War of the Rebellion: Serial 069 Page 0592 OPERATIONS IN SE. VA. AND N. C. Chapter XLVIII.

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turn of the troops in this command in inclosed. Trains for the army leave here at 5 and 11 a. m. and 5 p. m. The troops will be sent to you, guarding their trains, as per General Grant's order to me. No troops have left me yet with less than 80 rounds of ammunition. The general's direction with regard to six days' rations and 50 rounds ammunition will be complied with. I have as a permanent garrison to this post one regiment cavalry, about 300 men; one regiment Veteran Reserves, infantry, about 394 effective men for duty out of 900 men; one small veteran regiment of infantry, about 275 men, and one battery artillery, about 150 men; total, 1,175. Of the effective part of this force two-thirds are on constant duty, guarding subsistence and quartermaster's stores, prisoners, and in furnishing details for loading and unloading barges and wagons. I have three battalions colored troops here (small) on constant duty in the rifle-pits and works staked out by engineer officers sent by you. All the new troops that report to me will be sent forward as rapidly as possible.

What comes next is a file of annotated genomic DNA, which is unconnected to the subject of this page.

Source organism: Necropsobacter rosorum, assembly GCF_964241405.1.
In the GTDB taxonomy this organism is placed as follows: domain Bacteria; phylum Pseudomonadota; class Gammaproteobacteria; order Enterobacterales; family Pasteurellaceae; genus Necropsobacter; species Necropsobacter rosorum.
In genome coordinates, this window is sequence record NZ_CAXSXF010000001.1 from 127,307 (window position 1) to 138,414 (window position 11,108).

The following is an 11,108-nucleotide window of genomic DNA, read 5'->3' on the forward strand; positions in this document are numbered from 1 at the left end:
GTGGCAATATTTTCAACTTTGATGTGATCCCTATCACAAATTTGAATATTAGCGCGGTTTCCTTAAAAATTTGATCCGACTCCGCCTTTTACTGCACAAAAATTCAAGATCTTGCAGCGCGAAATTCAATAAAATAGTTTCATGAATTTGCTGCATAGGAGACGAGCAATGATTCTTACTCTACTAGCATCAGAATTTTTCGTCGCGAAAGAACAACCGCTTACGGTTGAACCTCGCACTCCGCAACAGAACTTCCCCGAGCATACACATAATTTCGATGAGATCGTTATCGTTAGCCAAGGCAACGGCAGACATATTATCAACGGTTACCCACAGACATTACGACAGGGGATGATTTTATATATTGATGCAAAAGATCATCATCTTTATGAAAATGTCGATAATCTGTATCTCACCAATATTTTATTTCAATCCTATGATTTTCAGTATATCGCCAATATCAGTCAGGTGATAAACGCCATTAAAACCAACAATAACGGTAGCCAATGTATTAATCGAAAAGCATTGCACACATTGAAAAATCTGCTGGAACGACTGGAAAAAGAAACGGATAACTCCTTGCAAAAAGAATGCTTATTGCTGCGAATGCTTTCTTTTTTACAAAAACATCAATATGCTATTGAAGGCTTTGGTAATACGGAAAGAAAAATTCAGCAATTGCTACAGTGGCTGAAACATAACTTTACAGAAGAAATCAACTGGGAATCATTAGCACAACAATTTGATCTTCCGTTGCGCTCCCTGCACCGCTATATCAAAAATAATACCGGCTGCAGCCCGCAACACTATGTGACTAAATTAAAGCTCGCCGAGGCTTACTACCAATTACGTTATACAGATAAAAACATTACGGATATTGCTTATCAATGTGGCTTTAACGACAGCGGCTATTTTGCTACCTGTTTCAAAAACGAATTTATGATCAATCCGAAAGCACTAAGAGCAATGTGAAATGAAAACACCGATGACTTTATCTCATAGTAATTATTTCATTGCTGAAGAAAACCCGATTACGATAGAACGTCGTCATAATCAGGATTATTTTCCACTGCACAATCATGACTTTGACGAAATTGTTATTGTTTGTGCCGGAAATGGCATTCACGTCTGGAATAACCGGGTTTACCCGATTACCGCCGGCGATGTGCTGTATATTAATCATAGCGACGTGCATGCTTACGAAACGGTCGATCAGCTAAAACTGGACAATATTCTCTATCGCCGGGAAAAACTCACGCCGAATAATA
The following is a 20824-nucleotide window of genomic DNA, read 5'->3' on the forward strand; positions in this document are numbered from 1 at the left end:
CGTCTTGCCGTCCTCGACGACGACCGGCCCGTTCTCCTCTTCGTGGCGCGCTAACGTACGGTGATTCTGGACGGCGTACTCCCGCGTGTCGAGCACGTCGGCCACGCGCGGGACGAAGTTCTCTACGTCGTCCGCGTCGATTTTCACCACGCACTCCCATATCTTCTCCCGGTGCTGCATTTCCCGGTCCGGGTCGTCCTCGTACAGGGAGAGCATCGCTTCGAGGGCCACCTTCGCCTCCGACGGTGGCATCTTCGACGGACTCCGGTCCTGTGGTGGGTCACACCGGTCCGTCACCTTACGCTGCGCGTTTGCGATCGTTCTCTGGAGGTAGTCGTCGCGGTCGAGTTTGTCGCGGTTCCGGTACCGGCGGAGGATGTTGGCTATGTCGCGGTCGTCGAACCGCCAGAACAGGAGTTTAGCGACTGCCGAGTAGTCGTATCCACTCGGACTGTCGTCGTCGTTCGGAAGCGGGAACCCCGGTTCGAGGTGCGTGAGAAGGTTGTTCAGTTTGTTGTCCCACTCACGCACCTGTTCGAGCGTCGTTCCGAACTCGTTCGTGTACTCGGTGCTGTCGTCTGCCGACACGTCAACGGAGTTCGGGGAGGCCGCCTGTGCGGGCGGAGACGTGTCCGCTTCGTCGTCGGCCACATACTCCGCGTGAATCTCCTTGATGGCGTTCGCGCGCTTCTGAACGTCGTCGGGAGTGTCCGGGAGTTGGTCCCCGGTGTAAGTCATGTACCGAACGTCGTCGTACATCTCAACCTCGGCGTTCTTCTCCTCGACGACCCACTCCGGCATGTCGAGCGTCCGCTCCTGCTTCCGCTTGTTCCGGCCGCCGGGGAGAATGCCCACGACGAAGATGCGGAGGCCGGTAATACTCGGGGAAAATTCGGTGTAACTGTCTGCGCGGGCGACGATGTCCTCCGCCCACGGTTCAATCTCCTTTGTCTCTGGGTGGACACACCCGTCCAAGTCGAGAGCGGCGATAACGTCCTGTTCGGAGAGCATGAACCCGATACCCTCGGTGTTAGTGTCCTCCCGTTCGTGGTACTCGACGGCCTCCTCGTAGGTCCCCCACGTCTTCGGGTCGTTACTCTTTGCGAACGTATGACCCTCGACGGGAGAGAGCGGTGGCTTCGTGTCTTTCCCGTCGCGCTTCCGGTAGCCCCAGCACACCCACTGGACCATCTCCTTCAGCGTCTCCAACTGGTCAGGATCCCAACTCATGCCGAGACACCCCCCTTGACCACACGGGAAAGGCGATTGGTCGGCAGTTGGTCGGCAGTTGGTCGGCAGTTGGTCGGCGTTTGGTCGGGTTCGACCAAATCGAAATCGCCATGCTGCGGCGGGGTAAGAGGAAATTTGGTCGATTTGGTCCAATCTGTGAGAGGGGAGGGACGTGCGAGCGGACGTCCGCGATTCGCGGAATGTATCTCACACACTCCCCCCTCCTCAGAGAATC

J. J. ABERCROMBIE,

Brigadier-General, Commanding.

HEADQUARTERS OF THE ARMY, June 4, 1864.

Major-General AUGUR, Commanding:

One regiment from Johnson's Island, five from West Virginia, and one from Fort Delaware, have been ordered to report to you to be sent to General Grant. You will also prepare four regiments of the 100-days' men in defenses of Washington for the field, and send them to General Grant as soon as possible.

H. W. HALLECK,

Major-General and Chief of Staff.

FORT MONROE, June 4, 1864.

General WILLIAMS:

Yours of 3rd, with duplicate order about Fredericksburg bridges, received at 10 a. m., when my aide was believed to be in charge of pontoon raft that just passed up. I telegraphed General Butler last night your order about these bridges, and have now telegraphed to Jamestown to intercept this raft and return here, if commanded by my officer lately on the Rappahannock, believing this to be what is desired now, although General Halleck's order was for all bridges here or at Port Royal to go up to General Butler.

H. W. BENHAM,

Brigadier-General.

HEADQUARTERS ARMY OF THE POTOMAC, June 4, 1864-7.15 a. m.

Brigadier-General BENHAM,

Commanding Engineer Brigade, Fort Monroe, Va.:

The commanding general desires you to send in a report showing what bridging material and entrenching tools have been brought by you to Fort Monroe, what you expect to receive in addition, and the disposition made of the property in your charge.

S. WILLIAMS,

Assistant Adjutant-General.